I’m using numpy methods in the
Python Calculator but I’m getting different behavior depending on whether the input is a vtkDataSet or a vtkCompositeDataSet. The expression I’m trying out is:
pythonCalculator2.Expression = "numpy.swapaxes(Gradients, 1, 2)"
Note that Gradients is a 9 component array.
This works fine if the input is a vtkDataSet but has problems if the input is a vtkCompositeDataSet. So what I’m wondering is – should users should be allowed to use numpy like this in the Python Calculator? I don’t see anything in the documentation that says this is allowed or not allowed. I noticed that in
VTKArray derives from numpy.ndarray but
VTKCompositeDataArray derives from object.
Any thoughts on this?
Note that if I don’t allow composite datasets in the vtkPythonCalculator class by commenting out:
vtkPythonCalculator::FillInputPortInformation I’d get the same behavior here for
vtkCompositeDataSets since then the pipeline would iterate through each block in a composite data set and have
vtkPythonCalculator just operate on vtkDataSets.
Trying this out in an MR – https://gitlab.kitware.com/paraview/paraview/-/merge_requests/6452
Unfortunately, this won’t work. For composite dataset arrays, we actually use an Python class that is not even a numpy array. We have custom functions that iterate over each array and call the underlying numpy function. So there has to be a swapaxes() version of that.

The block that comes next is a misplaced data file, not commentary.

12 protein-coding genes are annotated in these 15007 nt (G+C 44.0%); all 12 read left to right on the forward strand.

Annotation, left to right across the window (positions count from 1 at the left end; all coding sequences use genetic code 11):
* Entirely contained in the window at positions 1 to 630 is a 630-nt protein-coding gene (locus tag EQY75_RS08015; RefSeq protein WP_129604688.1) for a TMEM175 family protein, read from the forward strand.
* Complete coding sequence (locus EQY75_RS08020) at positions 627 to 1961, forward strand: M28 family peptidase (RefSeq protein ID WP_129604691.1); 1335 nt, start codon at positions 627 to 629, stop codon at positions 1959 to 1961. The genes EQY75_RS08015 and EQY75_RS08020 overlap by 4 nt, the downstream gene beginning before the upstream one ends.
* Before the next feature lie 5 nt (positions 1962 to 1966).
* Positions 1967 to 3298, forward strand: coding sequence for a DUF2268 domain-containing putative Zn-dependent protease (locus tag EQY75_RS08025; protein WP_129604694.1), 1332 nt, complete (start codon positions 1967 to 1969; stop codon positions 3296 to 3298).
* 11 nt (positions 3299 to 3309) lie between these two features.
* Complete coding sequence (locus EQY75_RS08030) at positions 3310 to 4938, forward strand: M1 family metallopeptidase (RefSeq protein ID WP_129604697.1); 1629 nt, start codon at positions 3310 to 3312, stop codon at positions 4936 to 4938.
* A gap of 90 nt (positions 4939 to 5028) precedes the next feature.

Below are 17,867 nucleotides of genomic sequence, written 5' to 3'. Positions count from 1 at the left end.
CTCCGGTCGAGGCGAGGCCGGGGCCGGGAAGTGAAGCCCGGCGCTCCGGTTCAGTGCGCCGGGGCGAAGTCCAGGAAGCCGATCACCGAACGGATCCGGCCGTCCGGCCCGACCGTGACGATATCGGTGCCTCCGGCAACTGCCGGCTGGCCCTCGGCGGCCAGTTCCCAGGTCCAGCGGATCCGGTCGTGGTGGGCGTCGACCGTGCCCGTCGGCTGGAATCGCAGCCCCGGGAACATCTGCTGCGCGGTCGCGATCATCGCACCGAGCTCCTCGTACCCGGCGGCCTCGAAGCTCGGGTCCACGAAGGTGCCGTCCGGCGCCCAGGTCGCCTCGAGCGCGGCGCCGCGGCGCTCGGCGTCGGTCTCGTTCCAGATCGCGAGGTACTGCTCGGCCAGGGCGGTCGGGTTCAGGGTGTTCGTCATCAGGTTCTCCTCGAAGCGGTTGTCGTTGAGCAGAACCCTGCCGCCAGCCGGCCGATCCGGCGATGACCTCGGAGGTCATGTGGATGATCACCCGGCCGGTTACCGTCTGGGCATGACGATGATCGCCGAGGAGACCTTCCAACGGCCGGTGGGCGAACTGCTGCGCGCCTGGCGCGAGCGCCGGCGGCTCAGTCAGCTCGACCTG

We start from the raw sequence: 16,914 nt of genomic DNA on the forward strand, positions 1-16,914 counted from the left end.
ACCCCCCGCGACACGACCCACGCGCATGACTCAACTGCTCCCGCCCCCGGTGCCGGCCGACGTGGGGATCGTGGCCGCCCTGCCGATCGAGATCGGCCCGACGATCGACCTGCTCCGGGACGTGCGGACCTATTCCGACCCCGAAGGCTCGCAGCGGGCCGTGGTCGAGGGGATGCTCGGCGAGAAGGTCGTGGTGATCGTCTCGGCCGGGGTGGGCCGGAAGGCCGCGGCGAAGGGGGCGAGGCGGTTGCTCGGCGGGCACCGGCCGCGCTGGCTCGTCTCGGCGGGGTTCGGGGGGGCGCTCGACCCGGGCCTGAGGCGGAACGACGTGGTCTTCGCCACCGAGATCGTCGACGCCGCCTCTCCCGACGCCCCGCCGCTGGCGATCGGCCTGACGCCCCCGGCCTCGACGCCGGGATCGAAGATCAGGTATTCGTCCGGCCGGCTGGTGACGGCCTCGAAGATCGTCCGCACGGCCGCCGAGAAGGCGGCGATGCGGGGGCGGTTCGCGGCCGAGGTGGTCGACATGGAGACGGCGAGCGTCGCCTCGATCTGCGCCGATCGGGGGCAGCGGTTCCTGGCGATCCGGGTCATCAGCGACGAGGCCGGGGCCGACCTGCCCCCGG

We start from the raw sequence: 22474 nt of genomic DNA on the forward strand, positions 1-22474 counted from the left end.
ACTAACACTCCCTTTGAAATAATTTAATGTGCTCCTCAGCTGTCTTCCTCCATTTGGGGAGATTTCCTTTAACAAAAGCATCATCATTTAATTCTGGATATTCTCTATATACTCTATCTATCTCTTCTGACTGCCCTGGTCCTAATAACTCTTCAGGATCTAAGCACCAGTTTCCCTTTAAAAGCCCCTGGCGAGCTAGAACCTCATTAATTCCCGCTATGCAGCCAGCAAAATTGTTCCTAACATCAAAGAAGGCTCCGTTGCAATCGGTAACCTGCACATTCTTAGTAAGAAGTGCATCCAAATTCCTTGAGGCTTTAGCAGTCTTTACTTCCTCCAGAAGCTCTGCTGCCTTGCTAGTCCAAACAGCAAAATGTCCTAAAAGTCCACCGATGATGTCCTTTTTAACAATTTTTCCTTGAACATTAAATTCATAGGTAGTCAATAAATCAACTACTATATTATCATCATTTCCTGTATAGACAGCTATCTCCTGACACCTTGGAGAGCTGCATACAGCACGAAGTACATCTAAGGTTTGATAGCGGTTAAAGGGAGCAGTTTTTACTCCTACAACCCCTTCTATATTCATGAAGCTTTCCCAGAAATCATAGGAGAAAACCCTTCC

VTKCompositeDataArray derives from
object instead of
numpy.ndarray so it’s not working in the
Python Calculator when passed to numpy functions. If we do the change that’s in my MR though
Python Calculator won’t ever operate on composite datasets though so then we could use numpy methods directly. Wouldn’t that be an improvement?
vtkPythonCalculator does not have a specific code path for
Composite (I didn’t check), then your change make sense I think
Well, yes and no. If we do that, the global functions would stop working. There are many of those such as min, max, mean etc. So something like the following would stop working for partitioned datasets:
avar / mean(avar)
which is more important than supporting arbitrary numpy functions. The code path for adding support for numpy functions is pretty simple. It’s a simple as adding something like the following to algorithms.py:
mod = _make_dfunc(numpy.mod)
Well, indeed … my bad.
So no better way than manually adding function as needed ?
We could probably add a wrapper that takes a numpy function. Something like:
apply_numpy(numpy.swapaxes, arrays, args...)
What do you think @Andy_Bauer ?
Yeah, I like that. I couldn’t quite figure out how to make it look but adding a numpy wrapper would be nice to get all of the numpy functionality wihout having to explicitly add it in.
It turns out that this functionality already exists I wrote it to implement the underlying looping. All you have to do is:
apply_ufunc(numpy.swapaxes, Gradients, (1, 2))
Give it a try.
You can also use
apply_dfunc when you have two arguments.